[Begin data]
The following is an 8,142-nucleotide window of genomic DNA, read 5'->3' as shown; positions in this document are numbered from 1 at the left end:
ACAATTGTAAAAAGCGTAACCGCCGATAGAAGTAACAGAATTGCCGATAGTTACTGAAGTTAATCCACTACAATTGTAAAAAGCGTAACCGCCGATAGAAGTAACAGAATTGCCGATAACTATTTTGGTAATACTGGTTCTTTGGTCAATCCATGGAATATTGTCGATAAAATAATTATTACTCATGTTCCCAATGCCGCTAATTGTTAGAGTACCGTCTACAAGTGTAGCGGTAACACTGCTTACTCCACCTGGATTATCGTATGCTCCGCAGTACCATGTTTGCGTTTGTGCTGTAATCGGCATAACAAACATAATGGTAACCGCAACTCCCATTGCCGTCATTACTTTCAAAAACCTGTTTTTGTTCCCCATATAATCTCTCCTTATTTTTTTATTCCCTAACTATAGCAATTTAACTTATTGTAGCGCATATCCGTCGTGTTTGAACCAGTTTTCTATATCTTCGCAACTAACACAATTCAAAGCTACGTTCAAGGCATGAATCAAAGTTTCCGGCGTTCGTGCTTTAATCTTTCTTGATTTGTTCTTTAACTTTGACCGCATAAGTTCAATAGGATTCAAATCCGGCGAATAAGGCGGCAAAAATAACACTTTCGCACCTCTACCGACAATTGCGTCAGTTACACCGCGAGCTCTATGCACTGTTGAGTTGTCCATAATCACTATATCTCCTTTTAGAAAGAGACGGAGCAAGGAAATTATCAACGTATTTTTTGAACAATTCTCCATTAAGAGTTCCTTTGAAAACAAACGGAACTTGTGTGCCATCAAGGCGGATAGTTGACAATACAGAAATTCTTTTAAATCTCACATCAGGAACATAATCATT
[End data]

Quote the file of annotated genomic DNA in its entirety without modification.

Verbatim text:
The following is an 8,142-nucleotide window of genomic DNA, read 5'->3' as shown; positions in this document are numbered from 1 at the left end:
ACAATTGTAAAAAGCGTAACCGCCGATAGAAGTAACAGAATTGCCGATAGTTACTGAAGTTAATCCACTACAATTGTAAAAAGCGTAACCGCCGATAGAAGTAACAGAATTGCCGATAACTATTTTGGTAATACTGGTTCTTTGGTCAATCCATGGAATATTGTCGATAAAATAATTATTACTCATGTTCCCAATGCCGCTAATTGTTAGAGTACCGTCTACAAGTGTAGCGGTAACACTGCTTACTCCACCTGGATTATCGTATGCTCCGCAGTACCATGTTTGCGTTTGTGCTGTAATCGGCATAACAAACATAATGGTAACCGCAACTCCCATTGCCGTCATTACTTTCAAAAACCTGTTTTTGTTCCCCATATAATCTCTCCTTATTTTTTTATTCCCTAACTATAGCAATTTAACTTATTGTAGCGCATATCCGTCGTGTTTGAACCAGTTTTCTATATCTTCGCAACTAACACAATTCAAAGCTACGTTCAAGGCATGAATCAAAGTTTCCGGCGTTCGTGCTTTAATCTTTCTTGATTTGTTCTTTAACTTTGACCGCATAAGTTCAATAGGATTCAAATCCGGCGAATAAGGCGGCAAAAATAACACTTTCGCACCTCTACCGACAATTGCGTCAGTTACACCGCGAGCTCTATGCACTGTTGAGTTGTCCATAATCACTATATCTCCTTTTAGAAAGAGACGGAGCAAGGAAATTATCAACGTATTTTTTGAACAATTCTCCATTAAGAGTTCCTTTGAAAACAAACGGAACTTGTGTGCCATCAAGGCGGATAGTTGACAATACAGAAATTCTTTTAAATCTCACATCAGGAACATAATCATT